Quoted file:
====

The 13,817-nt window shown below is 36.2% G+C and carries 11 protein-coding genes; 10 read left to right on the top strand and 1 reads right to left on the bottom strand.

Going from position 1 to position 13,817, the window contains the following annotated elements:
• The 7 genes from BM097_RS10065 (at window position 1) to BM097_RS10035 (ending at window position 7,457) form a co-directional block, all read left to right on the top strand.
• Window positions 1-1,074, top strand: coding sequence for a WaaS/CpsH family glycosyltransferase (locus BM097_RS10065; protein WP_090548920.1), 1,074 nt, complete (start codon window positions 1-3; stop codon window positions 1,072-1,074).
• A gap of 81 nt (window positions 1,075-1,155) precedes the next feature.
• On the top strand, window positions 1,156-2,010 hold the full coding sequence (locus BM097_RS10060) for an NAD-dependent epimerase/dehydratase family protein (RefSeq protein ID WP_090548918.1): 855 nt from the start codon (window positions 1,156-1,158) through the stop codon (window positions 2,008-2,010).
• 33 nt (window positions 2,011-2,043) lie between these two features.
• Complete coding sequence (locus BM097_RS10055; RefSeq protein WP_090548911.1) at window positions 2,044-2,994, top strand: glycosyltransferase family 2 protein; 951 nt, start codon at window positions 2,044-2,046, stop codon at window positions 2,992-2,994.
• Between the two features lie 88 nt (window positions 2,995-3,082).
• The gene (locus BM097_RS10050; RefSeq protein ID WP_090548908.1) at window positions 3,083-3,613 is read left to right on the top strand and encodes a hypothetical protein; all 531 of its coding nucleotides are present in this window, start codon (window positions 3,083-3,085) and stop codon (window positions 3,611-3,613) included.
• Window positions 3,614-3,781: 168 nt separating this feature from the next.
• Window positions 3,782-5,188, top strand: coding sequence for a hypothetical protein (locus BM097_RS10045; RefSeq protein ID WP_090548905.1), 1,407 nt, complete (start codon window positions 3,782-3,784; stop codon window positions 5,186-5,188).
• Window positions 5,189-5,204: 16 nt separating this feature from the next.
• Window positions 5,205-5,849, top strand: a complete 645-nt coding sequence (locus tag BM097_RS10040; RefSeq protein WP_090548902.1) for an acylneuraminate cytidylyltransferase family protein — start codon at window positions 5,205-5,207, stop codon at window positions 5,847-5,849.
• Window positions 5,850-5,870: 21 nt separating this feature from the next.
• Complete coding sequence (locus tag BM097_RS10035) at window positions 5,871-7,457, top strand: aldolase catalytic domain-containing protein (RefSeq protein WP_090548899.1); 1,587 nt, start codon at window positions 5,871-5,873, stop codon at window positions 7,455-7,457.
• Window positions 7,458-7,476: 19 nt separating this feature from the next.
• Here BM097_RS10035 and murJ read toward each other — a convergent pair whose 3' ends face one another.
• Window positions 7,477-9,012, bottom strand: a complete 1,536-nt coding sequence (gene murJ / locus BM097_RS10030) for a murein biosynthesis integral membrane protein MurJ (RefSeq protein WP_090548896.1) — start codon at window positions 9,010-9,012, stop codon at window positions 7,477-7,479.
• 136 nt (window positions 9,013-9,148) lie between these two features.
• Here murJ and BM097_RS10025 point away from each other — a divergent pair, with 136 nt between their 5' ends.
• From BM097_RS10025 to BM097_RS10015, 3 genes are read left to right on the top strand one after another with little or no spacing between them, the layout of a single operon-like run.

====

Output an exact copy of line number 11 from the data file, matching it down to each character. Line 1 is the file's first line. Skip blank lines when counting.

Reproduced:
• Window positions 3,614-3,781: 168 nt separating this feature from the next.